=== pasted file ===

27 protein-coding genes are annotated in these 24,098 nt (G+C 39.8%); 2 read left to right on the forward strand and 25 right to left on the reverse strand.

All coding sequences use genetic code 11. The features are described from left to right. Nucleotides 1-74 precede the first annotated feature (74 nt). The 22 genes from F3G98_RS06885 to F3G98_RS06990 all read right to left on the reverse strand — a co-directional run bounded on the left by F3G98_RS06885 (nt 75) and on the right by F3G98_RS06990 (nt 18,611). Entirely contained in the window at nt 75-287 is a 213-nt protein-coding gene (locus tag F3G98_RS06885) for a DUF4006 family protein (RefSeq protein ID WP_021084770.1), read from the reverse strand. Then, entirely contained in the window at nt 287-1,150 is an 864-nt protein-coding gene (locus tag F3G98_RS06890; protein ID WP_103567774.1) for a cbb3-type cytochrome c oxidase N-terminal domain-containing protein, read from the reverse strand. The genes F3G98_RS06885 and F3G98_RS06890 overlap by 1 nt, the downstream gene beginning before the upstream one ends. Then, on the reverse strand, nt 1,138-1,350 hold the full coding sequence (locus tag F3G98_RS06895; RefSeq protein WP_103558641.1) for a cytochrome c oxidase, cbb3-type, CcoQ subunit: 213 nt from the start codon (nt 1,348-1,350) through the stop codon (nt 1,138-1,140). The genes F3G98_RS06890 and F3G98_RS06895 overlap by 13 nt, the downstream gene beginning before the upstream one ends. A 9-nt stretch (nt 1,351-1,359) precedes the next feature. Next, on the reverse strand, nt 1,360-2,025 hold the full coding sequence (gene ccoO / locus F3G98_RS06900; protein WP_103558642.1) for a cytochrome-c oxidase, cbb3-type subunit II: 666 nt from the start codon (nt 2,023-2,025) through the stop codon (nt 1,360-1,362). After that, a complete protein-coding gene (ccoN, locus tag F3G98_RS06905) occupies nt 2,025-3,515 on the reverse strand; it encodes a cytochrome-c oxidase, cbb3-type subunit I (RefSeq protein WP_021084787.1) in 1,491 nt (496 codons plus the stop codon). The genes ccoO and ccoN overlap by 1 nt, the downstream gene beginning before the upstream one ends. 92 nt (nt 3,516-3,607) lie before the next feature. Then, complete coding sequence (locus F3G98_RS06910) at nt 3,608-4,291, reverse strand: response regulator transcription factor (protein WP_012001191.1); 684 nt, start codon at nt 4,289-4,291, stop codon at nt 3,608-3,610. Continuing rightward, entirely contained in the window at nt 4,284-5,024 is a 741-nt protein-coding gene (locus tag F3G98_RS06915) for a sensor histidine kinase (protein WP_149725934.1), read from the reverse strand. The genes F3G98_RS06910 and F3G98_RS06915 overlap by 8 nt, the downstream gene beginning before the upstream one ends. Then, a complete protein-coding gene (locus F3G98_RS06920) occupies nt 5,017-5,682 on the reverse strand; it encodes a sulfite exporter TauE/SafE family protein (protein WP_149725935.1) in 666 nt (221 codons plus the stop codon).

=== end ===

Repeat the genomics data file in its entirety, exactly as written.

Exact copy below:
27 protein-coding genes are annotated in these 24,098 nt (G+C 39.8%); 2 read left to right on the forward strand and 25 right to left on the reverse strand.

All coding sequences use genetic code 11. The features are described from left to right. Nucleotides 1-74 precede the first annotated feature (74 nt). The 22 genes from F3G98_RS06885 to F3G98_RS06990 all read right to left on the reverse strand — a co-directional run bounded on the left by F3G98_RS06885 (nt 75) and on the right by F3G98_RS06990 (nt 18,611). Entirely contained in the window at nt 75-287 is a 213-nt protein-coding gene (locus tag F3G98_RS06885) for a DUF4006 family protein (RefSeq protein ID WP_021084770.1), read from the reverse strand. Then, entirely contained in the window at nt 287-1,150 is an 864-nt protein-coding gene (locus tag F3G98_RS06890; protein ID WP_103567774.1) for a cbb3-type cytochrome c oxidase N-terminal domain-containing protein, read from the reverse strand. The genes F3G98_RS06885 and F3G98_RS06890 overlap by 1 nt, the downstream gene beginning before the upstream one ends. Then, on the reverse strand, nt 1,138-1,350 hold the full coding sequence (locus tag F3G98_RS06895; RefSeq protein WP_103558641.1) for a cytochrome c oxidase, cbb3-type, CcoQ subunit: 213 nt from the start codon (nt 1,348-1,350) through the stop codon (nt 1,138-1,140). The genes F3G98_RS06890 and F3G98_RS06895 overlap by 13 nt, the downstream gene beginning before the upstream one ends. A 9-nt stretch (nt 1,351-1,359) precedes the next feature. Next, on the reverse strand, nt 1,360-2,025 hold the full coding sequence (gene ccoO / locus F3G98_RS06900; protein WP_103558642.1) for a cytochrome-c oxidase, cbb3-type subunit II: 666 nt from the start codon (nt 2,023-2,025) through the stop codon (nt 1,360-1,362). After that, a complete protein-coding gene (ccoN, locus tag F3G98_RS06905) occupies nt 2,025-3,515 on the reverse strand; it encodes a cytochrome-c oxidase, cbb3-type subunit I (RefSeq protein WP_021084787.1) in 1,491 nt (496 codons plus the stop codon). The genes ccoO and ccoN overlap by 1 nt, the downstream gene beginning before the upstream one ends. 92 nt (nt 3,516-3,607) lie before the next feature. Then, complete coding sequence (locus F3G98_RS06910) at nt 3,608-4,291, reverse strand: response regulator transcription factor (protein WP_012001191.1); 684 nt, start codon at nt 4,289-4,291, stop codon at nt 3,608-3,610. Continuing rightward, entirely contained in the window at nt 4,284-5,024 is a 741-nt protein-coding gene (locus tag F3G98_RS06915) for a sensor histidine kinase (protein WP_149725934.1), read from the reverse strand. The genes F3G98_RS06910 and F3G98_RS06915 overlap by 8 nt, the downstream gene beginning before the upstream one ends. Then, a complete protein-coding gene (locus F3G98_RS06920) occupies nt 5,017-5,682 on the reverse strand; it encodes a sulfite exporter TauE/SafE family protein (protein WP_149725935.1) in 666 nt (221 codons plus the stop codon).